You'll find a little of everything here. Genres covered in this blog include (so far) prehistorics, fantasy, old west, swashbucklers, pulp, Blood Bowl, Ghostbusters, gladiators, nautical, science fiction and samurai in 6mm, 15mm, 28mm, 40mm, 42mm and 54mm sizes. You'll also find terrain, scenery, basing, gaming, modeling, tutorials, repaints, conversions, art and thoughts in general about the hobby.

Thursday, March 31, 2011

D&D Classes: Warlord

On to the next project!
This figure is from defunct Rackham's Confrontation line. I don't have the package in in front of me, but I think he's a mercenary officer from the Dogs of War line. I've had him for a few years and only this week started painting him while taking short breaks from the Street Corner project.

I've decided that since 4th Edition D&D only has a couple extra character classes in the core rules (i.e., the first player's handbook), I might as well do them, too. So here's the Warlord class. This is a vanilla figure;l I didn't do any conversion work on him (except gave him an old stone floor base.)
He's missing an eye and has some scarring on it, but the sculpting is so delicate, I wasn't able to do it justice. Oh well. Maybe a few years down the road, this will be a figure I strip and repaint.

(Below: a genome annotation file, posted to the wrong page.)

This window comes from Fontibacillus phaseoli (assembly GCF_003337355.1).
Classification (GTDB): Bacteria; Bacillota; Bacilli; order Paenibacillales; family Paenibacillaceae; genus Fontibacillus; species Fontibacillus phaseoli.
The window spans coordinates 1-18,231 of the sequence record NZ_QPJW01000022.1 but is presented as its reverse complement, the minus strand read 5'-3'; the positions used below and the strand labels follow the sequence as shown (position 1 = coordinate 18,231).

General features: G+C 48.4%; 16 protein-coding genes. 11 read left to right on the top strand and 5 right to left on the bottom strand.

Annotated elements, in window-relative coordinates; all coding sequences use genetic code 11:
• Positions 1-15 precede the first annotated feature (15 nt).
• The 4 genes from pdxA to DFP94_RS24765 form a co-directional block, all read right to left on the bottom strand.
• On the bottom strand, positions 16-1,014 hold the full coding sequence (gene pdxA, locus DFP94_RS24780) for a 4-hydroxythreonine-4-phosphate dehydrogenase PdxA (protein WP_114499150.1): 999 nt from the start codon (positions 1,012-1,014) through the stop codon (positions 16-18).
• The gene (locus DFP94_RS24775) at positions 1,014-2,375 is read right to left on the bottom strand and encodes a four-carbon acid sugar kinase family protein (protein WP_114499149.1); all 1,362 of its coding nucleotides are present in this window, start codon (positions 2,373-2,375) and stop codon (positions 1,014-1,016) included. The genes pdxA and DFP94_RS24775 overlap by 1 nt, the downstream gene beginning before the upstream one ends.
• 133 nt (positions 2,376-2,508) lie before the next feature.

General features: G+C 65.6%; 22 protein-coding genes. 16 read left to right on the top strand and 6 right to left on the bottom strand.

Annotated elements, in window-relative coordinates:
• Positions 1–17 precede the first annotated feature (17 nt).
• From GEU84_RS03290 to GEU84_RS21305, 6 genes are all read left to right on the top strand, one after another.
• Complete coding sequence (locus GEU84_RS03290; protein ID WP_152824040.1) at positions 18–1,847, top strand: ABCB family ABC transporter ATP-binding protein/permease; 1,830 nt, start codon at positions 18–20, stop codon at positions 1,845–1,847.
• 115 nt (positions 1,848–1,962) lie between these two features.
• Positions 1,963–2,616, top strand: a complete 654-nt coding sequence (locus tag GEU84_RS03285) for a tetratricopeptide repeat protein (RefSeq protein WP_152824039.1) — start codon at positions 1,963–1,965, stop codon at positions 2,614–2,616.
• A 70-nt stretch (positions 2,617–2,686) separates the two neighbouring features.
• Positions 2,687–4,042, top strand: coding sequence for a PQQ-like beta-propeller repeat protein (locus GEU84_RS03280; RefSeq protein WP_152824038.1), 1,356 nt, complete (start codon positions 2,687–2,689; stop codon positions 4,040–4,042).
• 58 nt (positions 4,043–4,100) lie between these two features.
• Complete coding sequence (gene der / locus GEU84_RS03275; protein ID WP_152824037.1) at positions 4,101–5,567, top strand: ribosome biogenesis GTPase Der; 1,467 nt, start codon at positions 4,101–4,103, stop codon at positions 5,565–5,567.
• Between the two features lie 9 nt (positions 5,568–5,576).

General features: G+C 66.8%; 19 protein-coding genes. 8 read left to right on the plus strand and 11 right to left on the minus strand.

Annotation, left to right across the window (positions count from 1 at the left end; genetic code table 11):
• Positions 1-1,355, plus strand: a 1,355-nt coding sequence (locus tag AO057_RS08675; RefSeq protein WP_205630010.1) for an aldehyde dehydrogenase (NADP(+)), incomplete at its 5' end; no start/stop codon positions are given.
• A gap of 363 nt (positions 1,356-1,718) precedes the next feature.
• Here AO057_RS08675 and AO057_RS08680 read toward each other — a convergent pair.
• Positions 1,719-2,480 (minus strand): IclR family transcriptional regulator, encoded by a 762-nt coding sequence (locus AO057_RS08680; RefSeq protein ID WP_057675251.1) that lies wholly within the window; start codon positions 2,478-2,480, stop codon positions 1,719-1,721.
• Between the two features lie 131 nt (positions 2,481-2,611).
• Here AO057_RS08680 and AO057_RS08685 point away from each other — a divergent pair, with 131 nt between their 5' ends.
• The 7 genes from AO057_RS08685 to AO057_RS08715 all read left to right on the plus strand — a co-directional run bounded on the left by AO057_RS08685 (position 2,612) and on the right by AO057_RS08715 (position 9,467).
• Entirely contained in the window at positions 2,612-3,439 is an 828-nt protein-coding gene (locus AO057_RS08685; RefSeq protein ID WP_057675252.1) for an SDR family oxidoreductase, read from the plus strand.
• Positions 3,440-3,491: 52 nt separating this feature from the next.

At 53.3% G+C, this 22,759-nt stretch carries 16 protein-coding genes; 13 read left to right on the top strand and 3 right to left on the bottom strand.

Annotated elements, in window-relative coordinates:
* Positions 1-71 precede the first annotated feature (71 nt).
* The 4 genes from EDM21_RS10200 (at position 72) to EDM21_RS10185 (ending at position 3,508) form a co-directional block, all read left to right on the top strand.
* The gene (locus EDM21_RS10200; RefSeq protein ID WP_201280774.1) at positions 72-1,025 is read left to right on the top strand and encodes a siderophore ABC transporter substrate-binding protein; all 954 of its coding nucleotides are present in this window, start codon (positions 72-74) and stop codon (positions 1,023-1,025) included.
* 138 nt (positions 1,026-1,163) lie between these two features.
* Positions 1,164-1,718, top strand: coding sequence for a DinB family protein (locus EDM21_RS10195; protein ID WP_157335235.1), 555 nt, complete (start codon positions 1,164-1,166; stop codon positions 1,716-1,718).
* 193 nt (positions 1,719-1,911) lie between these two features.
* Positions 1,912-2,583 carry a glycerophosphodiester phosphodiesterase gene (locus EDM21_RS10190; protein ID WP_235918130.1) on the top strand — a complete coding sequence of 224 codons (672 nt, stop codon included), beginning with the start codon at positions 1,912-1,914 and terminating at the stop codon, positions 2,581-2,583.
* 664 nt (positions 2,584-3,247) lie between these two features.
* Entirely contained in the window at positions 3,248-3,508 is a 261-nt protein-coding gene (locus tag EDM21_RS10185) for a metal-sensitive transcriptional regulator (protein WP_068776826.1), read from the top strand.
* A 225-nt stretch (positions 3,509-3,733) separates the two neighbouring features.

I still need a druid, warlock and a bard (and maybe a new monk) to complete the set. I have a sorcerer waiting to be primed.

Wednesday, March 30, 2011

Street Corner: Jimmy (Plus another tramp steamer crewman)

Here's the last figure from my Street Corner project, the last man standing (a fun gangster flick.) I gave him the simple name of Jimmy- no reason- just sounded like a good gangster name. I think this is my favorite color palette of all the other gangsters. It's a base of Foundry Granite layered with Foundry Drab. The fedora is painted straight-up 3-layered with Foundry Spearshaft.

Next up is one more crewman for my tramp river steamer. The original model was holding a baseball bat, which I easily replaced with a bag. I have two bagmen now (and others carrying cargo), so I figure I can use all these men as either crewmen or stevedores (longshoremen.) That gives me an even 10 tramp steamer crew.

Ahhh, it feels good to get all that pulp painted up. I think that was around 30 figures in the past couple months. I'll post some group photos later this week(end.) Now on to some fantasy!

Red Box Games (and why expensive is ok sometimes.)